Biophilic Design Trend: Nature of the Space

We previously introduced a new trend of biophilic design and its three categories: 

  1. Natural Analogues encompass the indirect, organic biophilic design in an environment. This category takes on a more subtle approach of rekindling our innate desire by bringing in elements that remind us of nature, such as selecting color palettes or patterns that occur naturally.
  2. Nature of the Space appeals more to humans’ emotions by designing a place that promotes a sense of mystery, refuge or risk and peril.
  3. Nature in the Space is the most straight forward of the three and brings the outdoors into the built environment.

 

Each unique in the ways biophilic design can bring nature into an environment, but all can work together to provide a space that fulfills humans’ desire to be one with nature. The patterns within these categories also provide various benefits, both mental and physical. 

The second category, nature of the space, utilizes the space within a built environment. The most important factor in this category is creativity because to achieve biophilic design through nature of the space, the goal is a feeling, not necessarily a design. Design elements are used to create a space of prospect, refuge, mystery, and risk and peril. The way people respond to the different design elements should be similar to the way they would respond to similarly structured elements found in nature. This indirect connection to nature can be difficult to achieve, however, when present, it amazes occupants even in the slightest way. 

Prospect
One way to attract people to keep them engaged is through the element of prospect. An uninterrupted view for more than 20 feet gives the viewer a sense of control, security and freedom. This design element can be incorporated using several strategies. The main objective is to have a focal point so the surrounding objects or elements point to the area of focus. The surrounding objects can be tall buildings, walls, trees, balconies or catwalks acting as arrows pointing to the end point. If the view is obstructed by an object, it should be transparent, such as glass windows or positioned to only partially obstruct the view. Prospect is especially a great use of design if there is a large area that is not being used. The element of prospect aides in reduced stress, irritation, boredom, fatigue, and an improved sense of comfort and safety.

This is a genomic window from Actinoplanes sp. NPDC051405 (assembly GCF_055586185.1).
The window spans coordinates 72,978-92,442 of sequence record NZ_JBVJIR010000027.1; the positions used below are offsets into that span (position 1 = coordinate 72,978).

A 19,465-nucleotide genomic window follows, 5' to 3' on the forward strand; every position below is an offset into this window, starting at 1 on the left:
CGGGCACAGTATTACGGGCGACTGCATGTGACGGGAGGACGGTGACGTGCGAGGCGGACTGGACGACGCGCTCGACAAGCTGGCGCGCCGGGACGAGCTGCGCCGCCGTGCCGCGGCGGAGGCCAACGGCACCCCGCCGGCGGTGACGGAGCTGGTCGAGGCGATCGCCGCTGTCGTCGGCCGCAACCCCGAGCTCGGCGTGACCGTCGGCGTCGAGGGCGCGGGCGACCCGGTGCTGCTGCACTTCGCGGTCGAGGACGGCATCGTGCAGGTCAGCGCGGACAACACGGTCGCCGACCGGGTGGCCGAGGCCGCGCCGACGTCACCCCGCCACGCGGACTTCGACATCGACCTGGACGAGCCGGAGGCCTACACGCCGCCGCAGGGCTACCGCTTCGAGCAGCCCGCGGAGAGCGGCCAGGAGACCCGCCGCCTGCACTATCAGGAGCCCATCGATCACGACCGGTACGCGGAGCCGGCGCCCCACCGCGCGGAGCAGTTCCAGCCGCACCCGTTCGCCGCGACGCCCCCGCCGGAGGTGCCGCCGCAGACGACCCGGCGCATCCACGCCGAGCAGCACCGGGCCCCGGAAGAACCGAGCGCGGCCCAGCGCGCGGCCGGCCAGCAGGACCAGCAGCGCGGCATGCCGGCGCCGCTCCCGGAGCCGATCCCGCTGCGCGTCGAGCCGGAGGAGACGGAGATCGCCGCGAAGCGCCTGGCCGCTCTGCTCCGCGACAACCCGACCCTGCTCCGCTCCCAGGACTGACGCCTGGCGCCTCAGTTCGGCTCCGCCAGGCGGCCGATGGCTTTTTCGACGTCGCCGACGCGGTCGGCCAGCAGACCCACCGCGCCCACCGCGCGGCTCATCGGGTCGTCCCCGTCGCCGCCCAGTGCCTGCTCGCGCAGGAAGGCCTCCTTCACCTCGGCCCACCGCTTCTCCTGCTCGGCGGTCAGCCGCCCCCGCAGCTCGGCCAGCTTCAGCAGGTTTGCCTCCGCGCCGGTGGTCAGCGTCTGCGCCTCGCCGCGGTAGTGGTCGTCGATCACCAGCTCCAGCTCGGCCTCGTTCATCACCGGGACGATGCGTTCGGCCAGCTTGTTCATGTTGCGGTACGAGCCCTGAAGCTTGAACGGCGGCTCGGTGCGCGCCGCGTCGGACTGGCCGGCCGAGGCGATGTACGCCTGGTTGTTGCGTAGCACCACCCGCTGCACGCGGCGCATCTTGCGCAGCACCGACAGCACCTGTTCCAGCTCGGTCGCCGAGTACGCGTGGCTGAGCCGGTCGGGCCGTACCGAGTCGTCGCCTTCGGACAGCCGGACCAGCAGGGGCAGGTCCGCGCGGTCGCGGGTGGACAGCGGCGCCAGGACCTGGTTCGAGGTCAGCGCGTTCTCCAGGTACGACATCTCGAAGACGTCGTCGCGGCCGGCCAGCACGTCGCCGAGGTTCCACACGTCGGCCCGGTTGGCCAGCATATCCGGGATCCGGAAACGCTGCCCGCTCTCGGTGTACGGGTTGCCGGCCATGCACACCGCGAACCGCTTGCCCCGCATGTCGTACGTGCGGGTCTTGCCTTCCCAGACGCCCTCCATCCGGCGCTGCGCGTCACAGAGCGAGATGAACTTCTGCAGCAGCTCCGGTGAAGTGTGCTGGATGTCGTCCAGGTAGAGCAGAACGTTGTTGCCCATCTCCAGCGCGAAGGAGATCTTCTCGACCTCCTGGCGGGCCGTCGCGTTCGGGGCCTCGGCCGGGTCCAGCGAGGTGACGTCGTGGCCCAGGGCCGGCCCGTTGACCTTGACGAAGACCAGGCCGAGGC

inside of building with a long hallway

 

Refuge
In life, which can often be stressful, it is important to provide a space for people to find refuge. An area of retreat, a place to disconnect and recharge so a person can resume their tasks with a renewed perspective. It is important for these places of refuge to be different and unique from the surrounding areas. It should feel smaller, while avoiding being too cramped so people don’t feel claustrophobic. In general, ceilings should be 18-24 inches shorter than the standard ceiling. Design using refuge can be created using reading nooks, booths or chairs with tall backs that arch overhead. The renewed perspective people have while in these spaces can help them overcome mind blocks and give a refreshed outlook on projects. Refuge as a biophilic design can help increase concentration, attention and perception of safety. 

tables near a railing

 

Mystery
The mystery element of nature of the space is important because it provides a basis for curiosity. Mystery is exciting and invites us to see what’s around the corner. According to Kaplan and Kaplan, there are two elements that have to be present in the environment: understanding and exploration. From the vantage point where one is standing, part of their view should be obstructed by some object that entices them to be curious about what is around the corner. This introduces a wonder state of mind, which will increase one’s desire to understand and explore the space. Not only can the sense of mystery be presented through an obstructed view, but also through the use of unknown sounds or occurrences where the source is not recognized. It can be shadows and lights that move in unordinary ways, or sounds where the origin is unknown leading to a curiosity of where it is coming from.